Hosting Images with Storj and Cloudflare

Hosting Images with Storj and Cloudflare

cdn cloudflare indieweb storj

published on
Update May 2024

Storj has quietly removed their free plan and seems to hold all images on my website for ransom until I pay for the premium plan. They have not notified my about this happening.

If you pay for the premium version Storj might still work for you, but after this, I personnaly won't trust them with my data again!

For a while now I have been looking for a way to put images on my website. At first I just embedded them in the website github repository, but this just doesn't feel right. Putting one or two image assets in a codebase is one thing, putting an ever growing list of images in there feels icky to me. For this reason I put the last few cover images of my blog posts on the imgur platform. This is slightly cleaner from a git standpoint but now i have to trust imgur to keep serving these images. Additionally, as I recently discovered, this seems to be against imgurs TOS:

[...] Also, don't use Imgur to host image libraries you link to from elsewhere, content for your website, advertising, avatars, or anything else that turns us into your content delivery network.

Finally when I started indie-webifying my website, and was implementing the micropub protocol (which I will blog about at a later time), I decided that it was at the time to host the images on a platform that was meant to do that. I looked at a few storage providers such as cloudinary and S3 based object storage and landed on, mostly because of the generous free tier, which should suffice for this little blog for quite a while.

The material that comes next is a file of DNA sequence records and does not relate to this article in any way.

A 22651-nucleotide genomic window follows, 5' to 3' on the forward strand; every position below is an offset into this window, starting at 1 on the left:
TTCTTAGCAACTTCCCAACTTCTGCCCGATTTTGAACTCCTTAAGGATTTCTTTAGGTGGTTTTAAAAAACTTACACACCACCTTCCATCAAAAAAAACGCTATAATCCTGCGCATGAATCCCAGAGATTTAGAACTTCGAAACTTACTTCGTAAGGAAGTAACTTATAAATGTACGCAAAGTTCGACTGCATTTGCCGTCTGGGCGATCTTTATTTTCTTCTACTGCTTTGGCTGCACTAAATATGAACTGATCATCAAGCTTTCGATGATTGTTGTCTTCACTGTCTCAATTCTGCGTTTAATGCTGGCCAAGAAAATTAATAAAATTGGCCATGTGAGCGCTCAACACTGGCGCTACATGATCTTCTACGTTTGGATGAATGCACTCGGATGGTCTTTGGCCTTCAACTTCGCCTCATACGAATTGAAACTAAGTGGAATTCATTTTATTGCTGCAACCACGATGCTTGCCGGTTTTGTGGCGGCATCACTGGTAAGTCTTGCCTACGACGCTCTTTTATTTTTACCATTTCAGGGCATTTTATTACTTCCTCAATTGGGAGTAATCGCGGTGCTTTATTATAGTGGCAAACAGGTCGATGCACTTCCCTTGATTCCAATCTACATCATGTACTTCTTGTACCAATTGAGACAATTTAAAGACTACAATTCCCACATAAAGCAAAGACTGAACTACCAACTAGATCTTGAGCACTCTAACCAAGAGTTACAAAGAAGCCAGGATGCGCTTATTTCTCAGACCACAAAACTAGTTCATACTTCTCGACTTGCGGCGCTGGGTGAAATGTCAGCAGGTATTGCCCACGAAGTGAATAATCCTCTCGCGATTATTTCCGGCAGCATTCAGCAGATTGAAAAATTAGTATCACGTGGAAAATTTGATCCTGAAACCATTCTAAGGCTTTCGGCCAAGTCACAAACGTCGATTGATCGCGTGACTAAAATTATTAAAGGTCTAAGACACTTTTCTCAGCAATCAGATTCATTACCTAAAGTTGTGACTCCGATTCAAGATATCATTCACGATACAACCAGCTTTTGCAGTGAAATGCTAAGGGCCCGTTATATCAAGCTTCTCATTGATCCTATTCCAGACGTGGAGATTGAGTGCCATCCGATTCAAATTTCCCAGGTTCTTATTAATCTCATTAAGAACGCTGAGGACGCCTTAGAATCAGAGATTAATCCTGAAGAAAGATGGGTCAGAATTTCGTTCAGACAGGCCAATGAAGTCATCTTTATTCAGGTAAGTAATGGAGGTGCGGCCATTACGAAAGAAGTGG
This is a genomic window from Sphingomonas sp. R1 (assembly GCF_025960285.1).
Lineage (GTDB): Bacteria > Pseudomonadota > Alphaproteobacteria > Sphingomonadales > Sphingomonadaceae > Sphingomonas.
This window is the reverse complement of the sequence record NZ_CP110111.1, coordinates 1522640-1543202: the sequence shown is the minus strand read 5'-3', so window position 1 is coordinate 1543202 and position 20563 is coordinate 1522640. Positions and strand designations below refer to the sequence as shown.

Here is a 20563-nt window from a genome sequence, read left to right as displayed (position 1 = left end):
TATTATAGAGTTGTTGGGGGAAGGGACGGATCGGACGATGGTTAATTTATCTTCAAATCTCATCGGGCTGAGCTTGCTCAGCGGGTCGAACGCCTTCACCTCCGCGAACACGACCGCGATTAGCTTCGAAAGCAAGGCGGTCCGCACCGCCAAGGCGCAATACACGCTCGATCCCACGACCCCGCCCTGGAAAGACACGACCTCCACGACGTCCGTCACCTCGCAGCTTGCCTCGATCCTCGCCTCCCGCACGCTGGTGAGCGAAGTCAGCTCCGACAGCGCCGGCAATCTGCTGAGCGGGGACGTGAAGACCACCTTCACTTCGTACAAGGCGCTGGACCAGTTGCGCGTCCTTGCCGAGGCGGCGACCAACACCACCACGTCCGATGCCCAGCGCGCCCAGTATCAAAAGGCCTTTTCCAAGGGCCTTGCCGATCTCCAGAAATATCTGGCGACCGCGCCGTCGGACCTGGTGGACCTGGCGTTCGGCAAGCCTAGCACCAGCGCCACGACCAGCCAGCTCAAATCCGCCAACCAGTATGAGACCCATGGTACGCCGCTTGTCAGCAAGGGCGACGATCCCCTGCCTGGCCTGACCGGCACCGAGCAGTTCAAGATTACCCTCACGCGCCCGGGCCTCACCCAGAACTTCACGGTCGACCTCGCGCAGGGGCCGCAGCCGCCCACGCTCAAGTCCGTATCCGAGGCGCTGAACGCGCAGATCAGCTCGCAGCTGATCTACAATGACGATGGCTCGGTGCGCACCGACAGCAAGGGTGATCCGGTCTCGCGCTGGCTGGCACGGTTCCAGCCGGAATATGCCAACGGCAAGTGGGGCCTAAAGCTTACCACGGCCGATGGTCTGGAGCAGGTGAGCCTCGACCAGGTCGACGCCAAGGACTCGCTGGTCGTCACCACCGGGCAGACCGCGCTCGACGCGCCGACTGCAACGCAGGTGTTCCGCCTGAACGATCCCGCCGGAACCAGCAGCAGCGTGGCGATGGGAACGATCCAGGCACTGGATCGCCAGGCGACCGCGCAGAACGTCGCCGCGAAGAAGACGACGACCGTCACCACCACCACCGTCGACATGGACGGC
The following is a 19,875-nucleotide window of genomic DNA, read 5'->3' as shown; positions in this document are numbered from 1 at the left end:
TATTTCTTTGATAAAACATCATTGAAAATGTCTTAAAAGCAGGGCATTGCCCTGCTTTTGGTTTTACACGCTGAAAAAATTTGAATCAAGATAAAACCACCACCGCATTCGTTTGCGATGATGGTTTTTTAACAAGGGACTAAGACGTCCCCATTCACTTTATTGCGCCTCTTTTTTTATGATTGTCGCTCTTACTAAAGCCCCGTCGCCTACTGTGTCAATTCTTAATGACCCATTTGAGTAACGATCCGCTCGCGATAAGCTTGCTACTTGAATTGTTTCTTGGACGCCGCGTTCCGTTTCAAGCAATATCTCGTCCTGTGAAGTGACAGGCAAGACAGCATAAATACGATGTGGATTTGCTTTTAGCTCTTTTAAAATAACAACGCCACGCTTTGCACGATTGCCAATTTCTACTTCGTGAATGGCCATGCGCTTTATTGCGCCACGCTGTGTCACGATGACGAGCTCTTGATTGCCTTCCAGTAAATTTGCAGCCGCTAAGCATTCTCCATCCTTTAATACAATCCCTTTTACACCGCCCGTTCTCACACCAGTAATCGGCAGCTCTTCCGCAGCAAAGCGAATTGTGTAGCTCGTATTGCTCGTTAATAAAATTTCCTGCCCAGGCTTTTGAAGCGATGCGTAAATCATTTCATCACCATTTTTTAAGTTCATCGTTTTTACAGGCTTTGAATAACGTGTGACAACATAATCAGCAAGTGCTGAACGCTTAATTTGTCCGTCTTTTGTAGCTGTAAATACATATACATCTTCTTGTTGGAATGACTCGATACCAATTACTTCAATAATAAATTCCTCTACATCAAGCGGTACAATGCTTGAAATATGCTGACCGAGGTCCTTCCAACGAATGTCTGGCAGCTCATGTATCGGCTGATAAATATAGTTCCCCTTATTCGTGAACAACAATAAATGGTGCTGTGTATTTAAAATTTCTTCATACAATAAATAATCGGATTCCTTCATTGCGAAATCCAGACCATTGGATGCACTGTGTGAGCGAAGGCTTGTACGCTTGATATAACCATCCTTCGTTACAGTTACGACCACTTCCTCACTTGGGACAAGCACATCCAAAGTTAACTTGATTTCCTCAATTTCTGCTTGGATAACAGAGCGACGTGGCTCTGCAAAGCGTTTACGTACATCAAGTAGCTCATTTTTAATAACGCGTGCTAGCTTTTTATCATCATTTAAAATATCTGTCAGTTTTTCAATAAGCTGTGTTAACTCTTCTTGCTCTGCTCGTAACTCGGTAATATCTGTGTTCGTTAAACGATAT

One thing that bothered me slightly was that all storage providers I looked at charge for traffic. It's not the fact that it's an additional expense (if your not in the free tier anymore) that bothers me, but the fact that I don't have any control over how much this will cost me. In all likelihood this will never cost me anything since this blog has not much traffic, but if a post were to go viral (one can dream...), this could result in a surprise bill at the end of the month.

To help with the traffic costs I decided to try to use the free CDN functionality of Cloudflare to reduce the traffic to Storj. In this blog post I will describe how I did that.

Is this the right solution for you?

If you are in a similar situation as me, and just want to have somewhere to host your images for a personal website or to share images or screenshots as links while still having control over all your data, this could be a good solution.

If you want to build a robust image pipeline with resizing and image optimization, or you are building an enterprise website this is probably not the right way. You should take a look at cloudinary or one of the big cloud providers.